Organizations interested in the development of Fleetwood met hastily to discuss the problem and the local Council and Chamber of Trade decided to take immediate steps to counteract Filson’s comments. They sent a formal protest to the BBC and asked permission for their chairman to broadcast a reply. The Lancashire Association of Urban District Councils stiffened its upper lip and insisted it would not be backing down on its plans to hold its Annual Conference in Fleetwood. A spokesman told the press Filson had been talking through his hat, but admitted that if the Conference had believed a word of what he’d said, it would indeed have stayed away from the town. A few people pointed out that impressions of Fleetwood in February should not necessarily deter people from going there for their summer holidays. Reith wrote in person to the offended Council assuring them that their request for air time to answer Filson would be carefully considered and that the BBC naturally regretted any annoyance caused. The Council accused Reith of sidestepping the issue, and said it was not their own hurt feelings that mattered but the economic damage done to their town; even so, they were grateful for the wide coverage of the controversy in the press. There the matter rested but it was not forgotten, and when Filson died seven years later the Manchester Evening Chronicle wondered whether Fleetwood had ever carried out its threat to name a boat after Filson, since even one of the councillors had admitted that the net result of his talk had been the best publicity the town had had for a long time. Filson must have been a bit bewildered by all the fuss; he’d gone to Fleetwood to look at fishing boats and wasn’t interested one way or the other in the town’s status as a holiday resort. At the same time, the fuss was a great tribute to his power as a broadcaster.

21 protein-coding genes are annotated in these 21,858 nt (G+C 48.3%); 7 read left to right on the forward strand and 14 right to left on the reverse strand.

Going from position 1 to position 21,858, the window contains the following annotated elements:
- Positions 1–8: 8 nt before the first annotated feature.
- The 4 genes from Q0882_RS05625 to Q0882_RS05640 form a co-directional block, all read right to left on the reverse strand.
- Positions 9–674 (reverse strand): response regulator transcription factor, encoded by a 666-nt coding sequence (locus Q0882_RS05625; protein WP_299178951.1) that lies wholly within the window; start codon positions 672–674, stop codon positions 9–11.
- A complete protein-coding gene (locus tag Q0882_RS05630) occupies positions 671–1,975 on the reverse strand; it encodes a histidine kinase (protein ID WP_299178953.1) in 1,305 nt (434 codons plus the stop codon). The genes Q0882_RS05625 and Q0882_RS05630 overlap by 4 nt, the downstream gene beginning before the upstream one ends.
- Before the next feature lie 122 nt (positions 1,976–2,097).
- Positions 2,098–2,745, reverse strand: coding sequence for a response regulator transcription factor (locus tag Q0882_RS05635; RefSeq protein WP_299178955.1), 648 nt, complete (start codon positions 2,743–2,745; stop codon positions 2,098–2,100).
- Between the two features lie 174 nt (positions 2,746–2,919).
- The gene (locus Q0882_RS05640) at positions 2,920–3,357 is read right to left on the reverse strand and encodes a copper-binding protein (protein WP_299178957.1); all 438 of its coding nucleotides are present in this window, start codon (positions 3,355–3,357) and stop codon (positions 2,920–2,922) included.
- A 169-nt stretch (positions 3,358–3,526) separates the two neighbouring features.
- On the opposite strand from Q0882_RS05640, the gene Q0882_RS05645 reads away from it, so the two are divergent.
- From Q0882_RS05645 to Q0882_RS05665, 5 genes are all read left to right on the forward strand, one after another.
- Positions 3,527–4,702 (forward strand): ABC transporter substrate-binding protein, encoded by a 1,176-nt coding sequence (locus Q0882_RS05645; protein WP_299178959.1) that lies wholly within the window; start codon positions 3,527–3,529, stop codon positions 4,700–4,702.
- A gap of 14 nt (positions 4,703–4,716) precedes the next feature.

The second row was more unexpected and touched Filson more deeply. Several shrewd judges, Martin Secker and Val Gielgud among them, considered his 1912 book Titanic his masterpiece. Though put together at breakneck speed for Grant Richards, it is arguably a better novel than either of his ‘official’ novels, with its carefully judged pace and relentless narrative power. When it came out a few weeks after the disaster it gave offence precisely because of qualities we can now admire in it: the technical skill with which it was written, and the ‘philosophic detachment’ of the author – something Kipling had deplored as long ago as 1900 in connection with The Relief of Mafeking. Now Filson offered to dramatize his book for radio to commemorate the twentieth anniversary of the disaster in April 1932. Val Gielgud, at this time pioneering head of BBC radio drama, was strongly in favour. In February the press got wind of the plan:

The intention of the BBC … is to broadcast an impression of the disaster in the form of a drama which in realism will surpass anything of its kind given before. Special ‘effects’ would be used to give a vivid sound-picture of the agonising hours that passed before the Titanic sank. (119)

‘Broadcasting horror! Grand Guignol!’ screamed the Manchester Guardian in a short leader (120), suggesting that the BBC would be better employed adapting Joseph Conrad’s Typhoon which would give them quite enough scope for dramatic effects without ‘rummaging in the catalogue of horror’. ‘Tighter government control of BBC likely’, warned the Daily Mail on the same day, revealing that ‘strong influence’ was being brought on the BBC to prevent ‘this reminder of one of Britain’s most tragic disasters’. Filson, interviewd for the same report, defended himself: